Melting ice sheets now largest contributor to a rising sea level

The Greenland and Antarctic ice sheets are losing mass at an accelerating pace, according to a new study. The findings of the study – the longest to date of changes in polar ice sheet mass – suggest these ice sheets are overtaking ice loss from Earth’s mountain glaciers and ice caps to become the dominant contributor to global sea level rise, much sooner than model forecasts have predicted…

The nearly 20-year study reveals that in 2006, a year in which comparable results for mass loss in mountain glaciers and ice caps are available from a separate study conducted using other methods, the Greenland and Antarctic ice sheets lost a combined mass of 475 gigatonnes a year on average. That’s enough to raise global sea level by an average of 1.3 millimeters (.05 inches) a year. (A gigatonne is one billion metric tons, or more than 2.2 trillion pounds.) Ice sheets are defined as being larger than 50,000 square kilometers, or 20,000 square miles, and only exist in Greenland and Antarctica while ice caps are areas smaller than 50,000 square km.

The pace at which the polar ice sheets are losing mass was found to be accelerating rapidly. Each year over the course of the study, the two ice sheets lost a combined average of 36.3 gigatonnes more than they did the year before. In comparison, the 2006 study of mountain glaciers and ice caps estimated their loss at 402 gigatonnes a year on average, with a year-over-year acceleration rate three times smaller than that of the ice sheets.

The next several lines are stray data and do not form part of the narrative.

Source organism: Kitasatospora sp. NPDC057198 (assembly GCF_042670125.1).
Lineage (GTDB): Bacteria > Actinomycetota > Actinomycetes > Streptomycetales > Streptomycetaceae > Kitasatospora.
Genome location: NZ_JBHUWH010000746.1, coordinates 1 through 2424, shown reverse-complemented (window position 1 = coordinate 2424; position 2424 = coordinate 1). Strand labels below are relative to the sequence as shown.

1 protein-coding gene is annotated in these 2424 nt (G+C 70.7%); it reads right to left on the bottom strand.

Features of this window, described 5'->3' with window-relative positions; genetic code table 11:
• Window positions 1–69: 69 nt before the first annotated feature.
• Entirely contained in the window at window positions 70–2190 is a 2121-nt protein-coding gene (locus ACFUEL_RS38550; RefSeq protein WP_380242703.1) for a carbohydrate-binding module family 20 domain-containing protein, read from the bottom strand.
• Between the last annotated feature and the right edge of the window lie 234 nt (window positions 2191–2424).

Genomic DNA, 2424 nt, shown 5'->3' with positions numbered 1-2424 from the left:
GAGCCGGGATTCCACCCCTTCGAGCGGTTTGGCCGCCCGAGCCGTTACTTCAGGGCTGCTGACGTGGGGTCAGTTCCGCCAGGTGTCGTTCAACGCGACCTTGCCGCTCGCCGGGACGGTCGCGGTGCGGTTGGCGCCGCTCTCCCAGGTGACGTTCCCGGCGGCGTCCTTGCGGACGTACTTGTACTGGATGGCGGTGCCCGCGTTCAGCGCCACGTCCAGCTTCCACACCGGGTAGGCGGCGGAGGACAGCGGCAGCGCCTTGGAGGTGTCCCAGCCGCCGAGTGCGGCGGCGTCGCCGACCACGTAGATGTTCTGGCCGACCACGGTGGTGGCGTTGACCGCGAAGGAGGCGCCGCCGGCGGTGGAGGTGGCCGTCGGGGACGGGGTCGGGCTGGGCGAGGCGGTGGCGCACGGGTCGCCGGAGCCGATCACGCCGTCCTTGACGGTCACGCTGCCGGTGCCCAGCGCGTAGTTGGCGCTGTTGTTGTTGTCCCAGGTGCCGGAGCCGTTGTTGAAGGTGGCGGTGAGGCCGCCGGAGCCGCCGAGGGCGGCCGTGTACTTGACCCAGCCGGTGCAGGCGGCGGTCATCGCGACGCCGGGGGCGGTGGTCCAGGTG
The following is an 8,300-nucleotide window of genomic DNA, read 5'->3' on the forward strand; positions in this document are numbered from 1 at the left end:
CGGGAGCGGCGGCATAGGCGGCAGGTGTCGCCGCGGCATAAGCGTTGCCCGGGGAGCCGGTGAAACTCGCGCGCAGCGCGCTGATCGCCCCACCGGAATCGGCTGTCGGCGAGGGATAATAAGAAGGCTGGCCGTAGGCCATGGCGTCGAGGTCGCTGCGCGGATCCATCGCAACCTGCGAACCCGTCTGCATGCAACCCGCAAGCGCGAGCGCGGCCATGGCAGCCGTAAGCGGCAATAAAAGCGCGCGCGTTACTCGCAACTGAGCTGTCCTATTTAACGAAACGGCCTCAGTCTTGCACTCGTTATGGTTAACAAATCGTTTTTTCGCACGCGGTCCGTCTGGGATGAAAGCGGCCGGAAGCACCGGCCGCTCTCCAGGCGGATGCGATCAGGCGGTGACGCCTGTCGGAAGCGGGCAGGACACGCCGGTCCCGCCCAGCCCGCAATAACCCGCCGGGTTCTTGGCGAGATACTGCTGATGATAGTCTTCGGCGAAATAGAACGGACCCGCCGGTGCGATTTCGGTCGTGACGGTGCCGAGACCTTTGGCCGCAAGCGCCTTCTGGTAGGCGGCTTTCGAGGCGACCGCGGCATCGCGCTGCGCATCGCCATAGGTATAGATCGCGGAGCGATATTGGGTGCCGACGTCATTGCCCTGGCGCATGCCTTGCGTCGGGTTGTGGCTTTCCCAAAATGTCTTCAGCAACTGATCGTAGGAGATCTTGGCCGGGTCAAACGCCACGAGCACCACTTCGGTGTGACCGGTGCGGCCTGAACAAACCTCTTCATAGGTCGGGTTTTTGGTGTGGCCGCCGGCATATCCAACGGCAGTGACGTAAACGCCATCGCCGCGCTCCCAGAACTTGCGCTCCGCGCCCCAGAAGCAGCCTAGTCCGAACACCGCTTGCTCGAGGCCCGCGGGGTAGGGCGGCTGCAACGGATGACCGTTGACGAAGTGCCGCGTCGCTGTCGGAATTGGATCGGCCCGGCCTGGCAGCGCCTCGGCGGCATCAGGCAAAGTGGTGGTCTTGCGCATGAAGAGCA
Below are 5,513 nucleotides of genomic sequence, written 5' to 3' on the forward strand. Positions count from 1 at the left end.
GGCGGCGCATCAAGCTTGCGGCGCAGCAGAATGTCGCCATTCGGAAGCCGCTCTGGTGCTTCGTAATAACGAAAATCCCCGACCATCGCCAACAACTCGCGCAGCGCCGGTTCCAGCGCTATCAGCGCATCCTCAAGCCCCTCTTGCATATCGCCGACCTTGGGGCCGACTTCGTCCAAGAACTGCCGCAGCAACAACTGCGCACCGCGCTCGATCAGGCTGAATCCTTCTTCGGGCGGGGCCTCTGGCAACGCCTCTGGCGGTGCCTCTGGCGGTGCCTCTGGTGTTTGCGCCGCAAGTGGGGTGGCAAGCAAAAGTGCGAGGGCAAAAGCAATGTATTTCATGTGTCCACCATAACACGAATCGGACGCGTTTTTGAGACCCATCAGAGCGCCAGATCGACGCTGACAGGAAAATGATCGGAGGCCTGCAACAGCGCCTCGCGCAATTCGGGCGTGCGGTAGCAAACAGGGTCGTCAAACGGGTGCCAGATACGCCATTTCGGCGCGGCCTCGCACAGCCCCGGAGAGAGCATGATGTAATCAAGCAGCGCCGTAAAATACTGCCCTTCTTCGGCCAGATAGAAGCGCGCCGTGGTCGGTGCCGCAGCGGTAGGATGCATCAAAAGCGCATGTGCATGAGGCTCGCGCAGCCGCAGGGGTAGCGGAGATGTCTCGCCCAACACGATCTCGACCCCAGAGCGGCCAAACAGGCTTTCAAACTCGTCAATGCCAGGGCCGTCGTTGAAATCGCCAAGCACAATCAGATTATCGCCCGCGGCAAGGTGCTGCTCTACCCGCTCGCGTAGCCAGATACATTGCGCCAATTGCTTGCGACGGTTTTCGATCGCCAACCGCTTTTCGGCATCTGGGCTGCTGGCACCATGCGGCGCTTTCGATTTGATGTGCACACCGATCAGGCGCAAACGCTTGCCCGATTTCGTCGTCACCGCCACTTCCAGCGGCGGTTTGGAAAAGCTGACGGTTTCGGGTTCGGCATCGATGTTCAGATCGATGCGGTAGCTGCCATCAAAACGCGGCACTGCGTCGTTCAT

That ice sheets will dominate future sea level rise is not surprising — they hold a lot more ice mass than mountain glaciers,” said lead author Eric Rignot, of NASA’s Jet Propulsion Laboratory, Pasadena, California, and the University of California, Irvine. “What is surprising is this increased contribution by the ice sheets is already happening. If present trends continue, sea level is likely to be significantly higher than levels projected by the United Nations Intergovernmental Panel on Climate Change in 2007. Our study helps reduce uncertainties in near-term projections of sea level rise.”

Rignot’s team combined nearly two decades (1992-2009) of monthly satellite measurements with advanced regional atmospheric climate model data to examine changes in ice sheet mass and trends in acceleration of ice loss…

The team found that for each year over the 18-year study, the Greenland ice sheet lost mass faster than it did the year before, by an average of 21.9 gigatonnes a year. In Antarctica, the year-over-year speedup in ice mass lost averaged 14.5 gigatonnes…

While this provides one indication of the potential contribution ice sheets could make to sea level in the coming century, the authors caution that considerable uncertainties remain in estimating future ice loss acceleration.

The inherent conservatism of bona fide scientists once again accounts for the element of a “surprising” rate of melting. Not that it means much to pundits or politicians committed to fossil fuel funding. Or, sadly, a populace in general that’s hardly past WW2 in terms of general understanding of science.

The flywheel effect is so strong that even when people are pushed far enough, no longer being able to ignore reality – it will take generations to begin to halt and then reverse the effects of global warming.

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